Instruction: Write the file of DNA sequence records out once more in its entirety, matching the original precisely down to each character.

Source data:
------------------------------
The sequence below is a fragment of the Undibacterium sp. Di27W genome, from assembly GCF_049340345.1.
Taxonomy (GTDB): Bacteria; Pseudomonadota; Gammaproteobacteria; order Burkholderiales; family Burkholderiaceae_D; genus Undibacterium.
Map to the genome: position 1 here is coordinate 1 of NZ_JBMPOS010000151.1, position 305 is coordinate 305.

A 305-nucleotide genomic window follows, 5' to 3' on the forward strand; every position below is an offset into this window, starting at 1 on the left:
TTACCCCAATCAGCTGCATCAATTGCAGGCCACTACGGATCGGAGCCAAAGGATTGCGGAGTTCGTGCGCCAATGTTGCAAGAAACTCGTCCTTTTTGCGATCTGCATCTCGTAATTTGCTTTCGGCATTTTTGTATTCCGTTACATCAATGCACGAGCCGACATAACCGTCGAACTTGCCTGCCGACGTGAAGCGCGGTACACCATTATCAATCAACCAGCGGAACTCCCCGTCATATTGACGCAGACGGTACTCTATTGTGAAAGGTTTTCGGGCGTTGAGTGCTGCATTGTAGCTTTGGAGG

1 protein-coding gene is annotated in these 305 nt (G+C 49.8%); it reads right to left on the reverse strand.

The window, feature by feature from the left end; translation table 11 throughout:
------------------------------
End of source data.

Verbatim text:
The sequence below is a fragment of the Undibacterium sp. Di27W genome, from assembly GCF_049340345.1.
Taxonomy (GTDB): Bacteria; Pseudomonadota; Gammaproteobacteria; order Burkholderiales; family Burkholderiaceae_D; genus Undibacterium.
Map to the genome: position 1 here is coordinate 1 of NZ_JBMPOS010000151.1, position 305 is coordinate 305.

A 305-nucleotide genomic window follows, 5' to 3' on the forward strand; every position below is an offset into this window, starting at 1 on the left:
TTACCCCAATCAGCTGCATCAATTGCAGGCCACTACGGATCGGAGCCAAAGGATTGCGGAGTTCGTGCGCCAATGTTGCAAGAAACTCGTCCTTTTTGCGATCTGCATCTCGTAATTTGCTTTCGGCATTTTTGTATTCCGTTACATCAATGCACGAGCCGACATAACCGTCGAACTTGCCTGCCGACGTGAAGCGCGGTACACCATTATCAATCAACCAGCGGAACTCCCCGTCATATTGACGCAGACGGTACTCTATTGTGAAAGGTTTTCGGGCGTTGAGTGCTGCATTGTAGCTTTGGAGG

1 protein-coding gene is annotated in these 305 nt (G+C 49.8%); it reads right to left on the reverse strand.

The window, feature by feature from the left end; translation table 11 throughout: